Most of Newcastle United’s experience of recidivism concerns their team's tendency to inflict psychological abuse on successive generations of supporters by persistently failing to tread the straight and narrow path to major trophies.
But now the club are embroiled with the more basic, criminal-court kind of recidivist in the belligerent person of Joey Barton. A six-month jail term the 25-year-old United midfielder is currently serving for affray and assault in Liverpool city centre was punctuated by his appearance last week on another charge of assaulting his former Manchester City teammate Ousmane Dabo during a training session in May 2007.
Since Barton previously achieved notoriety for stubbing out a cigar in a companion’s face, he is one Premier League footballer who could be said to have consistent form. At least his official record wasn’t noticeably worsened by the result of the latest case.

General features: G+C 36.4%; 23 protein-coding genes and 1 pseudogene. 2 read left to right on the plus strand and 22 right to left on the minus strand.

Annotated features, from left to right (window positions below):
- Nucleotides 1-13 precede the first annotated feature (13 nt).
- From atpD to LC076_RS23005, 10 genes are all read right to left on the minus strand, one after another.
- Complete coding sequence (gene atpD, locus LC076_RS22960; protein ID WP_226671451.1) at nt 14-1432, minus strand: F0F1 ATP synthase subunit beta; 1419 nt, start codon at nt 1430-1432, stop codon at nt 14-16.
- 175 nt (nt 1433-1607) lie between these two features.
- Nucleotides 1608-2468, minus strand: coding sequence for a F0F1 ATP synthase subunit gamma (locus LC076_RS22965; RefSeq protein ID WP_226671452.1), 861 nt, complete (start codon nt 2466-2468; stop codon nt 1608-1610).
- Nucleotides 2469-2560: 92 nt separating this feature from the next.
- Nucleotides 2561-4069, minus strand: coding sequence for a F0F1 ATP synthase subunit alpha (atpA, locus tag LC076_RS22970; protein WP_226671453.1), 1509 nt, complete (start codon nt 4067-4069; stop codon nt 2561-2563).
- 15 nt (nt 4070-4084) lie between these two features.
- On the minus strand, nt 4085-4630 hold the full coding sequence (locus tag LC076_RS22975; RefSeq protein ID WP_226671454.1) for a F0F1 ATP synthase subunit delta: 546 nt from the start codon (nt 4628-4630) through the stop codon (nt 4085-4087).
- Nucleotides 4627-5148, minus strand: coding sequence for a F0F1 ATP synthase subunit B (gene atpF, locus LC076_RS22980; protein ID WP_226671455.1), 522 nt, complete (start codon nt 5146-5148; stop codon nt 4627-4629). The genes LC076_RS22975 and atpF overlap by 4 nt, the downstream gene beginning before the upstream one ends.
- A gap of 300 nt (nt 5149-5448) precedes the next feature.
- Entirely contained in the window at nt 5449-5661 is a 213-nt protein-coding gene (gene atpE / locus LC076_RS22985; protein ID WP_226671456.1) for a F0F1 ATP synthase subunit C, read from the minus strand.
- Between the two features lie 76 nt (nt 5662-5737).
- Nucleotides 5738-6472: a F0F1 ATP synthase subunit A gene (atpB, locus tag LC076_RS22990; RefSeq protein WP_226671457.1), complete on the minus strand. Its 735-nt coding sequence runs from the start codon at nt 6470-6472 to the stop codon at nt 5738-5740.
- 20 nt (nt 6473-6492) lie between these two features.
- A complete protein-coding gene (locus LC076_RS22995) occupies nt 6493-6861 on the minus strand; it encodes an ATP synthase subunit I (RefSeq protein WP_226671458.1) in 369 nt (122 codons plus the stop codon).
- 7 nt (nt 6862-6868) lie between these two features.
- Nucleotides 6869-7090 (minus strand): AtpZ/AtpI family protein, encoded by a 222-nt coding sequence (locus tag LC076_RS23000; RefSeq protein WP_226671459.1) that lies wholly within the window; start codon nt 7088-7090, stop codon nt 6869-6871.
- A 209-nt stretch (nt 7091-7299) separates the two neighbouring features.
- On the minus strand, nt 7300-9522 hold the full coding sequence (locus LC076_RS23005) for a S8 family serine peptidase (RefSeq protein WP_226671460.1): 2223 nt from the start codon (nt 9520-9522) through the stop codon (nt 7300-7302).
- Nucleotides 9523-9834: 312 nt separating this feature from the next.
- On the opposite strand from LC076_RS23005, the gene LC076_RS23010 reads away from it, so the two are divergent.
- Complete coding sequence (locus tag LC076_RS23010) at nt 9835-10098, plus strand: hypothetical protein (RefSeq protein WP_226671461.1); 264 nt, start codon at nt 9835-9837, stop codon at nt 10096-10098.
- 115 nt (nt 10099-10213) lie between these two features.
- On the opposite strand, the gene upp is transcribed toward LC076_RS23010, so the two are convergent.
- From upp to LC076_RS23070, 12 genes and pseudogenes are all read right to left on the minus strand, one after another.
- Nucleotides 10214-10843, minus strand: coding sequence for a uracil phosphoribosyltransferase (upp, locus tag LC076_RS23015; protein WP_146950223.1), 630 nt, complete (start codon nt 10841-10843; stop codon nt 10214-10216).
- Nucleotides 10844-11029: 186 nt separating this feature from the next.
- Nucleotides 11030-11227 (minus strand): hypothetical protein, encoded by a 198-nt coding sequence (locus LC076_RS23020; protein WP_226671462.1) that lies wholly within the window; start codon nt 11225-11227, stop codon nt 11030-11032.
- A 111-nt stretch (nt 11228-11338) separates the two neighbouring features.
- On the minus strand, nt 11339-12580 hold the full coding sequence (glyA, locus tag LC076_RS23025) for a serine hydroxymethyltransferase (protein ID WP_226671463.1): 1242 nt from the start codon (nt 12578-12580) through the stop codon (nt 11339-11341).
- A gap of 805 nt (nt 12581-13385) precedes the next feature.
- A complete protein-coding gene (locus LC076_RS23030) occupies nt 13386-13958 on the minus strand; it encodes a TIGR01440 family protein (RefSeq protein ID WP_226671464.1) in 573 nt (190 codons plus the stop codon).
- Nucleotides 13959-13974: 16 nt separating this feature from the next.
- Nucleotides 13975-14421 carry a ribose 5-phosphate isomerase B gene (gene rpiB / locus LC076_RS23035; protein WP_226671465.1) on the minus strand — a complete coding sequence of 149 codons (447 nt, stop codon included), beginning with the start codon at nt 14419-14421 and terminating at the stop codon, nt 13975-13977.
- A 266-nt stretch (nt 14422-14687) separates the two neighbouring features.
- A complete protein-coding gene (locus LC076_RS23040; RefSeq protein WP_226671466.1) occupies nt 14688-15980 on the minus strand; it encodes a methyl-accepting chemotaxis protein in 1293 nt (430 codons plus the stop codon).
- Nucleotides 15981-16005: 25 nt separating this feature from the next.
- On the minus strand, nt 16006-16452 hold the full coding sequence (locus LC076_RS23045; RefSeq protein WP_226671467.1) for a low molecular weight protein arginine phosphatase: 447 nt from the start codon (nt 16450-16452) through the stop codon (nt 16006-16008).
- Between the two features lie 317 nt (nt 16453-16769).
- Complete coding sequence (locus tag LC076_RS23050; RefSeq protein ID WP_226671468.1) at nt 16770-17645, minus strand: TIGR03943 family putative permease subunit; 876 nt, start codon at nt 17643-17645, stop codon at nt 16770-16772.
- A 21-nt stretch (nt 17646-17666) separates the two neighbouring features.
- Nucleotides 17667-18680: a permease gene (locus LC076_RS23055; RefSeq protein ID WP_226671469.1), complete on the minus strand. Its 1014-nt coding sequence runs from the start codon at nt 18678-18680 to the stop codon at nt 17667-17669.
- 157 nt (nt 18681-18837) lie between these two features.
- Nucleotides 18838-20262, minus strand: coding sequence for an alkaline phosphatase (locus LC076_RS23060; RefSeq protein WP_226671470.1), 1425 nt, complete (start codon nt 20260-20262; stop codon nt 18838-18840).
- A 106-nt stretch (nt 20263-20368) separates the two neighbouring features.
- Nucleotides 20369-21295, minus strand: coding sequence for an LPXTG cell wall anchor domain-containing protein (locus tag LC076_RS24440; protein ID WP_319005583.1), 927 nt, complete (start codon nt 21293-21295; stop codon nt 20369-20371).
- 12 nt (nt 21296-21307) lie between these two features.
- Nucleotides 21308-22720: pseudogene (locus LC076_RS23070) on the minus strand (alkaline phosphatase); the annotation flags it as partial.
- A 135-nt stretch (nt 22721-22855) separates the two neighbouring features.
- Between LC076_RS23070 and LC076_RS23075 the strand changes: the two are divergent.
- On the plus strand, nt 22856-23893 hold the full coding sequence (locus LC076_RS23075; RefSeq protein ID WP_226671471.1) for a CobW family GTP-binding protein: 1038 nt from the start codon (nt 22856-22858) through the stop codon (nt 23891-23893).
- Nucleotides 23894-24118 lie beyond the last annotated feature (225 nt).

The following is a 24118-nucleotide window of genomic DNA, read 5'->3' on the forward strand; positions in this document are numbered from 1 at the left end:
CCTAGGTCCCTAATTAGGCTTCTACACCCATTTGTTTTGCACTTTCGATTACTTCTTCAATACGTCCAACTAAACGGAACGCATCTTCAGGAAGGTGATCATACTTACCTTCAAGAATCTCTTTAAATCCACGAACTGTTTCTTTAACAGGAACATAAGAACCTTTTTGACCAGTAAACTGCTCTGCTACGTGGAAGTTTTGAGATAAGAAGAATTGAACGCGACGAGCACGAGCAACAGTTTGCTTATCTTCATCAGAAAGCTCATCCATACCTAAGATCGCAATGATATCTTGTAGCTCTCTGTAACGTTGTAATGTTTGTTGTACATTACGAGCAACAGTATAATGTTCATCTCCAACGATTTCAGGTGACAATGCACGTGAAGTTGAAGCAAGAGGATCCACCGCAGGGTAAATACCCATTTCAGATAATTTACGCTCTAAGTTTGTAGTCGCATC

For the Dabo attack he was given a four-month sentence suspended for two years.
His spell in prison for the street offence in Liverpool is due to end soon, and the talk now is of a return to the bosom of St James’ Park under a strict set of conditions. Given the reports that those conditions will involve a wage cut, we may be forgiven for wondering if the emphasis of the exercise is on rehabilitation or protection of Newcastle’s financial investment in a player who cost them £5.8m when he was transferred from City a year ago.
If Barton’s Tyneside employers are in fact hopeful of bringing about redemption they should perhaps remember how little reward their Manchester counterparts gained from paying to have him treated for anger management.
Nobody would wish to be prejudice against any young man’s chances of mending his ways, but it seems reasonable to suspect there might be a practical football problem in welcoming back pal Joey.
Is such a combustible presence conducive to the development of team spirit? Togetherness would hardly be enhanced if the coaches had to widen the bib-distributing routine at training to include the handing out of headguards and gumshields.